Businesses face high costs when responding to requests for electronic information, from the likes of regulators and lawyers, because they are not allocating enough budget to eDiscovery tools.
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A survey by information risk management software supplier Recommind revealed that 69% of UK IT chiefs allocated less than 5% of their IT budget to supporting eDiscovery, with nine out of ten dedicating less than 10%.
Most IT departments allocate a greater proportion of their budget to information security, e-mail archiving and productivity tools than to technology that can help them satisfy electronic information disclosure requests.
That is despite 41% reporting an increase in eDisclosure requests in the past year, according to the survey.
There is a "disconnect" between a high level of awareness and a low level of action, said Craig Carpenter, vice-president, general counsel at Recommind.
"This is no longer a US-only problem. It affects all companies because of the global trend towards increased regulatory scrutiny and associated litigation," he said.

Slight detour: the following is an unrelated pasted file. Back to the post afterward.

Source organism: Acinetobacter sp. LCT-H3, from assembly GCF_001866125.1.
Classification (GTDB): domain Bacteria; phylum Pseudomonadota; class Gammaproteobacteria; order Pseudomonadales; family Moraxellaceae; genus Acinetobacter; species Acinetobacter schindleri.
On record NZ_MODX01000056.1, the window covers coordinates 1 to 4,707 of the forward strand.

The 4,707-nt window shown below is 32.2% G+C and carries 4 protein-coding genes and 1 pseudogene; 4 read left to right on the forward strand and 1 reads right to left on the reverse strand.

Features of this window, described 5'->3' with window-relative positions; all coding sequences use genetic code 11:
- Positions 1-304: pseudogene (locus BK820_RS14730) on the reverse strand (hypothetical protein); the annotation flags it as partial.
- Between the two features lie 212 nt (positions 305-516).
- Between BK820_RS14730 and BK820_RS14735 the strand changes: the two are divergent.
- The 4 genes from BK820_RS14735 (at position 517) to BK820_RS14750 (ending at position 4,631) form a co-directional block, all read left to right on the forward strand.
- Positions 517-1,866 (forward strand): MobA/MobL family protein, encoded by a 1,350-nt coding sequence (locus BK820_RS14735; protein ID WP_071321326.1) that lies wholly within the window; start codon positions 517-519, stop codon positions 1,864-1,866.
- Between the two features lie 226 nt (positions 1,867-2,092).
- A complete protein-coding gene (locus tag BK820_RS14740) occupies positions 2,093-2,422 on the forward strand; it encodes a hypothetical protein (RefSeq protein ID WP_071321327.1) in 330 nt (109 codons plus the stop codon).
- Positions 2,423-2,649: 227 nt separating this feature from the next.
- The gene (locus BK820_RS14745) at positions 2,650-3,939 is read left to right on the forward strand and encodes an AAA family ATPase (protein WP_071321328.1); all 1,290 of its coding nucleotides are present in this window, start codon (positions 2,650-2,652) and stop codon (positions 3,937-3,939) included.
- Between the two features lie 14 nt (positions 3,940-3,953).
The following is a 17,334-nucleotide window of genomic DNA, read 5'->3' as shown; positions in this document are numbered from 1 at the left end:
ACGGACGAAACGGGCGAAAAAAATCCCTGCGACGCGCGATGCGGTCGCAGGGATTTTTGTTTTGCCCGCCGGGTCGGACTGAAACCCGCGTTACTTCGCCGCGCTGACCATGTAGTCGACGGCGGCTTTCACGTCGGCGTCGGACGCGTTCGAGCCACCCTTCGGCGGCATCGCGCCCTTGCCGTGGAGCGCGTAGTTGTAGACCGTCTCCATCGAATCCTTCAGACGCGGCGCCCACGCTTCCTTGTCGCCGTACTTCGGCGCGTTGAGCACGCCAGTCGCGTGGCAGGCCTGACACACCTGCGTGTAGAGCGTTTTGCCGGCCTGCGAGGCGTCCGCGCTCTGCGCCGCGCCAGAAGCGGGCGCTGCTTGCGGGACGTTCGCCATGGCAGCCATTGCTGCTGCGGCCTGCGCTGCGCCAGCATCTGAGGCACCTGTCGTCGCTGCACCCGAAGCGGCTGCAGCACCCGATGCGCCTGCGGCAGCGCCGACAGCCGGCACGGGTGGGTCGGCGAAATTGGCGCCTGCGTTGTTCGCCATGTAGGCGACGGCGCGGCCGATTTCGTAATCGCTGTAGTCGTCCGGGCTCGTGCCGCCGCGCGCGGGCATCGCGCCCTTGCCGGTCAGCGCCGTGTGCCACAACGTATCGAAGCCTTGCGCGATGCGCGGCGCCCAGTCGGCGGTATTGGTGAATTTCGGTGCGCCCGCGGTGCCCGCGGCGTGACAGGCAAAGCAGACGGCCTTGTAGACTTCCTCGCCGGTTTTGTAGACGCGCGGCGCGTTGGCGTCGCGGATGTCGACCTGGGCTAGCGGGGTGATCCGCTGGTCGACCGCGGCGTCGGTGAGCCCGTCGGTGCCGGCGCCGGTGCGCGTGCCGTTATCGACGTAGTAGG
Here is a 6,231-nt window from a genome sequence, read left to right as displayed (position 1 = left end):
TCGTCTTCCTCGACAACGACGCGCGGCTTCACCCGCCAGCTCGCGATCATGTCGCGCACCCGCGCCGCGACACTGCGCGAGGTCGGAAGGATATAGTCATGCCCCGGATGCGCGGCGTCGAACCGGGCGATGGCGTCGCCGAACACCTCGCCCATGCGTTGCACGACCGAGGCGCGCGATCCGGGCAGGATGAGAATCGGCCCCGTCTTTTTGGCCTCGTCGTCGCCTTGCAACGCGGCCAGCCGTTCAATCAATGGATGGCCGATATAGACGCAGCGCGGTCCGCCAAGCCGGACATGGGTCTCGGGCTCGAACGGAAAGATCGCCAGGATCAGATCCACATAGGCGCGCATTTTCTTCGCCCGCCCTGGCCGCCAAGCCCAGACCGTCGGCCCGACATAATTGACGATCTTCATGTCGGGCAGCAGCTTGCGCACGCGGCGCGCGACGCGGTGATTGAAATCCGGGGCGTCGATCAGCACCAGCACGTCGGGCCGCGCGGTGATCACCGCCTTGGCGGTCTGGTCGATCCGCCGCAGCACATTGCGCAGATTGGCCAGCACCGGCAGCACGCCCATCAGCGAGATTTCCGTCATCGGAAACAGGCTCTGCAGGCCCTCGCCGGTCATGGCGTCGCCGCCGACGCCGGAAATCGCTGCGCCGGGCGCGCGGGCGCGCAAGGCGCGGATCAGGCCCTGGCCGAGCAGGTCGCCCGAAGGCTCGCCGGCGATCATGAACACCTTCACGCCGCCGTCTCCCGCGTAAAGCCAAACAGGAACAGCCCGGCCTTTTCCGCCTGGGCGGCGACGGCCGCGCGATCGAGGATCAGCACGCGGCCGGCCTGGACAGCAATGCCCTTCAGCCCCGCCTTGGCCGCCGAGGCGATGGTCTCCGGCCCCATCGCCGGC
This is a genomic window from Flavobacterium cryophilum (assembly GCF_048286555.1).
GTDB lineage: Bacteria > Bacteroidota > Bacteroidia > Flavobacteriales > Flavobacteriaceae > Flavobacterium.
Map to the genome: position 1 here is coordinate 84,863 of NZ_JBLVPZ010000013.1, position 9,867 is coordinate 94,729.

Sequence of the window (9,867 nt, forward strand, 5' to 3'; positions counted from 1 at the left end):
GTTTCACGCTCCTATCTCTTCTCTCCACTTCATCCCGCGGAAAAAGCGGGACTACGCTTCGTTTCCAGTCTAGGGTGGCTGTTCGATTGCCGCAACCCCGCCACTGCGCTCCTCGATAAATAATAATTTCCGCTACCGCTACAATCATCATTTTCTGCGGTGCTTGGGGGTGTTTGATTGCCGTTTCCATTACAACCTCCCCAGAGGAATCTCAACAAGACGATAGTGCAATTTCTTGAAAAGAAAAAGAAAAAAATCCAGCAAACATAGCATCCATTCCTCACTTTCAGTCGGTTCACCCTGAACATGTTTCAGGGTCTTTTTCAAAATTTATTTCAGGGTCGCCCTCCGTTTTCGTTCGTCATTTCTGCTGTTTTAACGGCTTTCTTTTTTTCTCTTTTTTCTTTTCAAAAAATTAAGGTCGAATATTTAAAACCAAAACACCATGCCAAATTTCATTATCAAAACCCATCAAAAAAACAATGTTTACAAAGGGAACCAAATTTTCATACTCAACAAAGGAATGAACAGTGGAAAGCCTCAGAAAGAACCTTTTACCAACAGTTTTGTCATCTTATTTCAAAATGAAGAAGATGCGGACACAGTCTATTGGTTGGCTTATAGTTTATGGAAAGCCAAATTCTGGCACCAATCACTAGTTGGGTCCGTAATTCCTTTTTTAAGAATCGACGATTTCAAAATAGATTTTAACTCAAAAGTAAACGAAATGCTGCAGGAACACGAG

The proliferation of information within large organisations means that a lack of preparedness could be extremely costly, said Carpenter.
"Preparing for eDisclosure requests is as important as preparing for security breaches, and a failure to do so could cost as much, if not more," he warned.
According to Carpenter, the allocation of IT budgets is skewed by the fact that at most companies the IT department is responsible for eDisclosure, rather than the legal department.
The survey showed that IT has ultimate budget responsibility for eDisclosure in 49% of companies, compared with 14% where the responsibility lies with legal.
Carpenter said legal departments know what information should be discoverable and should educate IT directors about the requirements and importance of eDisclosure. "There is not nearly enough collaboration between the legal, compliance and IT departments within large organisations around this issue."
Reactive eDiscovery is always more costly than a proactive approach, which is the most compelling argument for increased budget allocations, he said.